Credibility gap is a term that came into wide use with journalism, political and public discourse in the United States during the 1960s and 1970s. At the time, it was most frequently used to describe public skepticism about the Lyndon B. Johnson administration's statements and policies on the Vietnam War. It was used in journalism as a euphemism for recognized lies told to the public by politicians. Today, it is used more generally to describe almost any "gap" between an actual situation and what politicians and government agencies say about it.
The term "credibility gap" came against a background of the use of the term "missile gap", which the Oxford English Dictionary lists as first being used by then-Senator John F. Kennedy on 14 August 1958, when he stated: "Our Nation could have afforded, and can afford now, the steps necessary to close the missile gap." "Doomsday gap" and "mineshaft gap" were the imagined post-apocalyptic continuations of this paranoia in the 1964 Cold War satire Dr. Strangelove.
The term "credibility gap" was widely in use as early as 1963, according to Timetables of History. Prior to its association with the Vietnam War, in December 1962, at the annual meeting of the U.S. Inter-American Council, Senator Kenneth B. Keating (R-N.Y.) praised President John F. Kennedy's prompt action in the Cuban Missile Crisis, but he said there was an urgent need for the United States to plug the "credibility gap" in U.S. policy on Cuba. It was popularized in 1966 by J. William Fulbright, a Democratic Senator from Arkansas, when he could not get a straight answer from President Johnson's Administration regarding the war in Vietnam.
"Credibility gap" was first used in association with the Vietnam War in the New York Herald Tribune in March 1965, to describe then-president Lyndon Johnson's handling of the escalation of American involvement in the war. A number of events—particularly the surprise Tet Offensive, and later the 1971 release of the Pentagon Papers—helped to confirm public suspicion that there was a significant "gap" between the administration's declarations of controlled military and political resolution, and the reality. These were viewed as examples of Johnson's and later Richard Nixon's duplicity. Throughout the war, Johnson worked with his officials to ensure that his public addresses would only disclose bare details of the war to the American public. During the war the country grew more and more aware of the credibility gap especially after Johnson's speech at Johns Hopkins University in April 1965. An example of public opinion appeared in The New York Times concerning the war. "The time has come to call a spade a bloody shovel. This country is in an undeclared and unexplained war in Vietnam. Our masters have a lot of long and fancy names for it, like escalation and retaliation, but it is a war just the same."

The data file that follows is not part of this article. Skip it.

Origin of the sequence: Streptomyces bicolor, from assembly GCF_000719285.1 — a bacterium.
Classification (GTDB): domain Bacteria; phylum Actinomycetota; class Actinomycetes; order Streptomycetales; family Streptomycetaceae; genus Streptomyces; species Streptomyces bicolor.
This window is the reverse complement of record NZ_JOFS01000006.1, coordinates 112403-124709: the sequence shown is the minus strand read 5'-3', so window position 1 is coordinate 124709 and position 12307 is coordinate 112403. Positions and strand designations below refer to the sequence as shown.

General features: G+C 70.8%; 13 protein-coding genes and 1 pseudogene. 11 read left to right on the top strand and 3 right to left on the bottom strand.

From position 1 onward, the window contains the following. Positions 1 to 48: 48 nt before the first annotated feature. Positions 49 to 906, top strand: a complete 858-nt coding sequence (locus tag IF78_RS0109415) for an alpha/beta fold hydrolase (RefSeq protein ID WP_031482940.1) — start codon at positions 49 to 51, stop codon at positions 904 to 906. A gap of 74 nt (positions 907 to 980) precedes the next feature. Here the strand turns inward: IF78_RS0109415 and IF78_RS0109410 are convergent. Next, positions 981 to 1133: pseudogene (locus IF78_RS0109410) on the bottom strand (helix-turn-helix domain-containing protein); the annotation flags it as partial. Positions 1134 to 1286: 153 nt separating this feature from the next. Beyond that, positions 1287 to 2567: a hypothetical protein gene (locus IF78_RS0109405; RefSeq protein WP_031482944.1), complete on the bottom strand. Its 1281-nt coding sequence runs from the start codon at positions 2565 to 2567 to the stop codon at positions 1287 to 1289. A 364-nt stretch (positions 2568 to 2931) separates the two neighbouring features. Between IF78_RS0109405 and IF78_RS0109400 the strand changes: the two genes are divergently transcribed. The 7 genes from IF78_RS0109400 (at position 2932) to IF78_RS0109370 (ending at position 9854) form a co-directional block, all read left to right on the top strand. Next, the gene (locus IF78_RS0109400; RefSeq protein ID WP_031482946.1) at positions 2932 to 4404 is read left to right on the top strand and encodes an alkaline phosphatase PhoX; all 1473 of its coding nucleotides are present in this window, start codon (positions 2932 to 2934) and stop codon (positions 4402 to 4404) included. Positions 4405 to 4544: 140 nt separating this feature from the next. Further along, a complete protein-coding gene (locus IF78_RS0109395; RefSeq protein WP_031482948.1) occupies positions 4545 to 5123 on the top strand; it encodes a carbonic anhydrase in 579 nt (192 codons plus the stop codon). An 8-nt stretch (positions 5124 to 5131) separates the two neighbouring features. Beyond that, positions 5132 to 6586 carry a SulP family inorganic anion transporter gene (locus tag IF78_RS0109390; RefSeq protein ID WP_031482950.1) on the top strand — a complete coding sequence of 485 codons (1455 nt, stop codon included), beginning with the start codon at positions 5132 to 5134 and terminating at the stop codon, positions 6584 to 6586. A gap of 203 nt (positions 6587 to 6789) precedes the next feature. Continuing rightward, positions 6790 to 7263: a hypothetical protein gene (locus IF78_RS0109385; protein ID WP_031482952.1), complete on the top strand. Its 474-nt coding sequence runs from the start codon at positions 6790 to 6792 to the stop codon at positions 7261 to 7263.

The advent of the presence of television journalists allowed by the military to report and photograph events of the war within hours or days of their actual occurrence in an uncensored manner drove the discrepancy widely referred to as "the credibility gap."
After the Vietnam War, the term "credibility gap" came to be used by political opponents in cases where an actual, perceived or implied discrepancy existed between a politician's public pronouncements and the actual, perceived or implied reality. For example, in the 1970s the term was applied to Nixon's own handling of the Vietnam War and subsequently to the discrepancy between evidence of Richard Nixon's complicity in the Watergate break-in and his repeated claims of innocence.